A blisteringly subversive mesmerizer. The psychosexual business on display here is sordid and true. Nobody is in love (and look at that ending carefully please). There is sexual desire, fear, resentment, power, and cruelty. The writing in the first half is as brilliant as anything Hollywood put out in the 40s. The best screenplays of the Hays Code days excelled at saying things without saying them. Unhinged gold.
Probably my absolute favourite Queer classic. Wonderful George Macready at his most sinister and insinuating, Glenn Ford at his most boyishly handsome and Rita Hayworth burning up the celluloid in her most glamorous (and filthiest!) role.
It does lose some of it's vitality when Macready disappears from the proceedings - and, inevitably, it's gay subtext dims a little, but this is only a minor flaw to be endured.
Has there ever been an entrance like Rita Hayworth's in this movie? Flipping her hair back like that! It's just not fair. That's love at first sight. Of course she's always being mistreated and slapped around, but at least she knocked out a couple of Glenn Ford's teeth!
An ace noir psychodrama loaded with sexual and political meanings, as manly-man machismo encounters unrestrained female sexuality and loses quickly. In the end, we're fed a story that Rita was never really wild, it was all just an act. A compromise to the censors? Maybe. I like to think she's just telling Glenn Ford (and every man) what he wants to hear. It's the only way a battle of the sexes can end amicably.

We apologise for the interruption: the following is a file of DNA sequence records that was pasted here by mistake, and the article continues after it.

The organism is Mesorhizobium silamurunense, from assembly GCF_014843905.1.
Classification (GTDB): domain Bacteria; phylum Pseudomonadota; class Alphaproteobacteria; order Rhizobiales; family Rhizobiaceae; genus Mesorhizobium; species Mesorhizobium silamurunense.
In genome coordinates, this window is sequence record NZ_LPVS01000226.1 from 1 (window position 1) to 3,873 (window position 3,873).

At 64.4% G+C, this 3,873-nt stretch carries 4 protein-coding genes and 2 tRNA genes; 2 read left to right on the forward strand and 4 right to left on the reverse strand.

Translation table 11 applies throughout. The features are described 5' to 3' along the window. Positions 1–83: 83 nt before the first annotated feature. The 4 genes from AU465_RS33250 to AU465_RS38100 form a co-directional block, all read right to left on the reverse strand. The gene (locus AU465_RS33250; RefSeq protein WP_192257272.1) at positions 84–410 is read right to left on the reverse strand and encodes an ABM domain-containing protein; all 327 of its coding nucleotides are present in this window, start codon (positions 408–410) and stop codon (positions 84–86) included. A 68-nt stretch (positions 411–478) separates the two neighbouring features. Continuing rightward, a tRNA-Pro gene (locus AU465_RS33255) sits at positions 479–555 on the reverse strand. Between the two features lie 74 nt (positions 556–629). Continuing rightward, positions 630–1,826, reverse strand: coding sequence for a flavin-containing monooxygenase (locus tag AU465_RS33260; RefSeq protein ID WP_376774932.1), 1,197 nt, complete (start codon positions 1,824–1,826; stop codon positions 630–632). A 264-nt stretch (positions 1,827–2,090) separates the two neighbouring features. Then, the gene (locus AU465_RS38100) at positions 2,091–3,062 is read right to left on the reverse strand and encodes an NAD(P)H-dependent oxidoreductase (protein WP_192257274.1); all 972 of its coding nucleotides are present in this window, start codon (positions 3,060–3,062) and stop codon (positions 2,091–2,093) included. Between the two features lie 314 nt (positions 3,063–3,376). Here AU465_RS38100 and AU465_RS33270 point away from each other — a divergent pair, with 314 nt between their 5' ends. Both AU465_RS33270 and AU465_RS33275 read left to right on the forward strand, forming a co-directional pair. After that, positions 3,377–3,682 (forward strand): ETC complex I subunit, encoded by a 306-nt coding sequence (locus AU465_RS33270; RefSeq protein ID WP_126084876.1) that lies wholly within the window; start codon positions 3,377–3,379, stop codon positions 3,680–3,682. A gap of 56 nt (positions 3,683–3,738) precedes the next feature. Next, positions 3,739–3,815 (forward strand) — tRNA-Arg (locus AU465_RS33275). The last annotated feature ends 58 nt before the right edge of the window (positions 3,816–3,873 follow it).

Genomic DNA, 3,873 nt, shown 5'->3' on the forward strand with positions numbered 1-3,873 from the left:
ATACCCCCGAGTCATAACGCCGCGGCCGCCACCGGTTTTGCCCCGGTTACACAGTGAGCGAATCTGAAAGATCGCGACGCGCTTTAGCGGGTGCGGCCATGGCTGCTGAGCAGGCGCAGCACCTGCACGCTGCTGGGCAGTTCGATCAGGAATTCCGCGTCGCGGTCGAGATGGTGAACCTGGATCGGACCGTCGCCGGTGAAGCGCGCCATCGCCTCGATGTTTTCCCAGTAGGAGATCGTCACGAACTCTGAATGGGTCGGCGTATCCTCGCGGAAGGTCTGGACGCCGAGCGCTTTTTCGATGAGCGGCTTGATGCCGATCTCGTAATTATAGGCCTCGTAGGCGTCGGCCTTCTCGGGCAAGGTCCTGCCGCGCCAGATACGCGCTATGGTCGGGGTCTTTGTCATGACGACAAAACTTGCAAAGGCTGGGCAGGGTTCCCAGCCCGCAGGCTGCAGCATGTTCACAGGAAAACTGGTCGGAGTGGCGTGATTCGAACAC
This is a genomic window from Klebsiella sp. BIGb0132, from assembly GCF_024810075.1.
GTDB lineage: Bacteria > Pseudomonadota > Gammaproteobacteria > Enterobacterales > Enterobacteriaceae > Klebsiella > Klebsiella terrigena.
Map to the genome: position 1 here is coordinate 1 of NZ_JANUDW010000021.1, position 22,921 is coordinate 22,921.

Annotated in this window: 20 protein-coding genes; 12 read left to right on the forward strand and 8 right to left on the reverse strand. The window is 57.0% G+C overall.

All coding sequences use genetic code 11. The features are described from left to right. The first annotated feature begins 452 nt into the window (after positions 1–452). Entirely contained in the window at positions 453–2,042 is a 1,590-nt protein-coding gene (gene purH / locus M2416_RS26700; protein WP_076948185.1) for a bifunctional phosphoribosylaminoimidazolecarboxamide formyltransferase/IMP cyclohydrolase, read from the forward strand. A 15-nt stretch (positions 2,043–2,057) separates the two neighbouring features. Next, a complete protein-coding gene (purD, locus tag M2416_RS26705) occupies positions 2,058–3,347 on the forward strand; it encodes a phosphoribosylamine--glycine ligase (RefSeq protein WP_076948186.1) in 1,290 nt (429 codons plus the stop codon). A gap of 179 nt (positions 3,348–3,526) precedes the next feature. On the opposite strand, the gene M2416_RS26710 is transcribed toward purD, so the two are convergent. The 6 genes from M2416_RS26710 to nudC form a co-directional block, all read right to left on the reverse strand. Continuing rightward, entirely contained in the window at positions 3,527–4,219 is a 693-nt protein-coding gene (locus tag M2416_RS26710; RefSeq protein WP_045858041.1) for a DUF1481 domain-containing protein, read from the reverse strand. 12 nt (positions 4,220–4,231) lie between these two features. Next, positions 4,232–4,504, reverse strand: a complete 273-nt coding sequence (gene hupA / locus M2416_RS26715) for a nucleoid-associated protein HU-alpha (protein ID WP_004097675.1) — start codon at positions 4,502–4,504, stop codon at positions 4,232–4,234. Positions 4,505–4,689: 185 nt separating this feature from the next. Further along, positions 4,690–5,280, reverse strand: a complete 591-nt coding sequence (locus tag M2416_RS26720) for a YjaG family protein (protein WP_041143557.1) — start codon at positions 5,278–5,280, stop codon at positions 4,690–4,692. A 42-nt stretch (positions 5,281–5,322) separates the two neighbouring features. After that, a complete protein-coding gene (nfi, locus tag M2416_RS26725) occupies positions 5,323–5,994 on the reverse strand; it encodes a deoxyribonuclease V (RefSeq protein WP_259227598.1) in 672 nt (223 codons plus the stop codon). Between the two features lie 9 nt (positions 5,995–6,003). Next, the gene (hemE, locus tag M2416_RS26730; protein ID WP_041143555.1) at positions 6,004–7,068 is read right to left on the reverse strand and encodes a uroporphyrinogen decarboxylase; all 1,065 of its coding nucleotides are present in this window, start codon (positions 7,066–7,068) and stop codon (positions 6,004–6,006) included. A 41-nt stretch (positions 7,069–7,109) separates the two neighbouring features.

When it came to star persona, Hayworth was unstoppable - with the intellectual pluck of K. Hepburn and the magnetic charisma of Monroe, she was one of the leading lights of the Studio System era. 'Gilda' was a seemingly conventional Hollywood-devised tale with wonderfully progressive feminist undertones. Vidor's best film by a mile - 3.5
Rita is delicious to watch. Her magnetism and expressiveness gave to Gilda a identity of her own, the strong, beautiful and untamed woman, and makes it impossible to imagine anyone else playing her. The dance scene at the end proofs that being sexy is possible without taking your clothes off. Great songs. Great movie.
I love this. Many classic noirs treat women as cold agents of ruin. Here, Gilda is a sensitive, independent woman who inhabits a world of cruel men. Right up until the imposed happy ending, this is a great feminist film. I can of course sing songs about how wonderful Rita and Rudolph Mate's cinematography are.